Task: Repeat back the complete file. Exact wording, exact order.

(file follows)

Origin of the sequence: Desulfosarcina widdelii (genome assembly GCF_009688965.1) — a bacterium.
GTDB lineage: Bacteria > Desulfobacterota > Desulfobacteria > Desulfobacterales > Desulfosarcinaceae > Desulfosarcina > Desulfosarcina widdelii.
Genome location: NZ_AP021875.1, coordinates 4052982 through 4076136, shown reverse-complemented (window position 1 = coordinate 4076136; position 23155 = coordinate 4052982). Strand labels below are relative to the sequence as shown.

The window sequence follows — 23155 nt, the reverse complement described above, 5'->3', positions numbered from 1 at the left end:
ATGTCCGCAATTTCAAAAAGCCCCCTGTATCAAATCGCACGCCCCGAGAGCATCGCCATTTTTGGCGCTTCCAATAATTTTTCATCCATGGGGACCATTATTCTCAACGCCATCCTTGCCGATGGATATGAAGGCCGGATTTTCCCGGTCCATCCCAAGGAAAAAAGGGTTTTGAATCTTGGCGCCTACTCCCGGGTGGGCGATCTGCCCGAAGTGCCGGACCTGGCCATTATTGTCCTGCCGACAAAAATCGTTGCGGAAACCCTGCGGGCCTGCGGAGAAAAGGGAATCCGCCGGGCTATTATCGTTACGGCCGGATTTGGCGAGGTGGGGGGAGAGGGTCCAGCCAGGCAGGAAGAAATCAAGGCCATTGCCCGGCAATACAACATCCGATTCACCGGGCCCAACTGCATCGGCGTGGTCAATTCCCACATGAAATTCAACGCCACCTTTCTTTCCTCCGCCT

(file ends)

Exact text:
Origin of the sequence: Desulfosarcina widdelii (genome assembly GCF_009688965.1) — a bacterium.
GTDB lineage: Bacteria > Desulfobacterota > Desulfobacteria > Desulfobacterales > Desulfosarcinaceae > Desulfosarcina > Desulfosarcina widdelii.
Genome location: NZ_AP021875.1, coordinates 4052982 through 4076136, shown reverse-complemented (window position 1 = coordinate 4076136; position 23155 = coordinate 4052982). Strand labels below are relative to the sequence as shown.

The window sequence follows — 23155 nt, the reverse complement described above, 5'->3', positions numbered from 1 at the left end:
ATGTCCGCAATTTCAAAAAGCCCCCTGTATCAAATCGCACGCCCCGAGAGCATCGCCATTTTTGGCGCTTCCAATAATTTTTCATCCATGGGGACCATTATTCTCAACGCCATCCTTGCCGATGGATATGAAGGCCGGATTTTCCCGGTCCATCCCAAGGAAAAAAGGGTTTTGAATCTTGGCGCCTACTCCCGGGTGGGCGATCTGCCCGAAGTGCCGGACCTGGCCATTATTGTCCTGCCGACAAAAATCGTTGCGGAAACCCTGCGGGCCTGCGGAGAAAAGGGAATCCGCCGGGCTATTATCGTTACGGCCGGATTTGGCGAGGTGGGGGGAGAGGGTCCAGCCAGGCAGGAAGAAATCAAGGCCATTGCCCGGCAATACAACATCCGATTCACCGGGCCCAACTGCATCGGCGTGGTCAATTCCCACATGAAATTCAACGCCACCTTTCTTTCCTCCGCCT